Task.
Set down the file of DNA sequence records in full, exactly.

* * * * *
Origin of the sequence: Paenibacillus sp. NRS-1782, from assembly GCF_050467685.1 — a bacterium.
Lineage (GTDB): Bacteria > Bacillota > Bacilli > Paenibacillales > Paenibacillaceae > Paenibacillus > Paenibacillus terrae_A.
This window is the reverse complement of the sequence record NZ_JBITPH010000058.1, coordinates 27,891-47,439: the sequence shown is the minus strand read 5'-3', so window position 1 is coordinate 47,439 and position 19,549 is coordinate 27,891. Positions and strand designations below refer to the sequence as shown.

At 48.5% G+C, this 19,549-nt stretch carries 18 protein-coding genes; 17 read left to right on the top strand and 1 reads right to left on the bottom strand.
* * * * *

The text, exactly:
Origin of the sequence: Paenibacillus sp. NRS-1782, from assembly GCF_050467685.1 — a bacterium.
Lineage (GTDB): Bacteria > Bacillota > Bacilli > Paenibacillales > Paenibacillaceae > Paenibacillus > Paenibacillus terrae_A.
This window is the reverse complement of the sequence record NZ_JBITPH010000058.1, coordinates 27,891-47,439: the sequence shown is the minus strand read 5'-3', so window position 1 is coordinate 47,439 and position 19,549 is coordinate 27,891. Positions and strand designations below refer to the sequence as shown.

At 48.5% G+C, this 19,549-nt stretch carries 18 protein-coding genes; 17 read left to right on the top strand and 1 reads right to left on the bottom strand.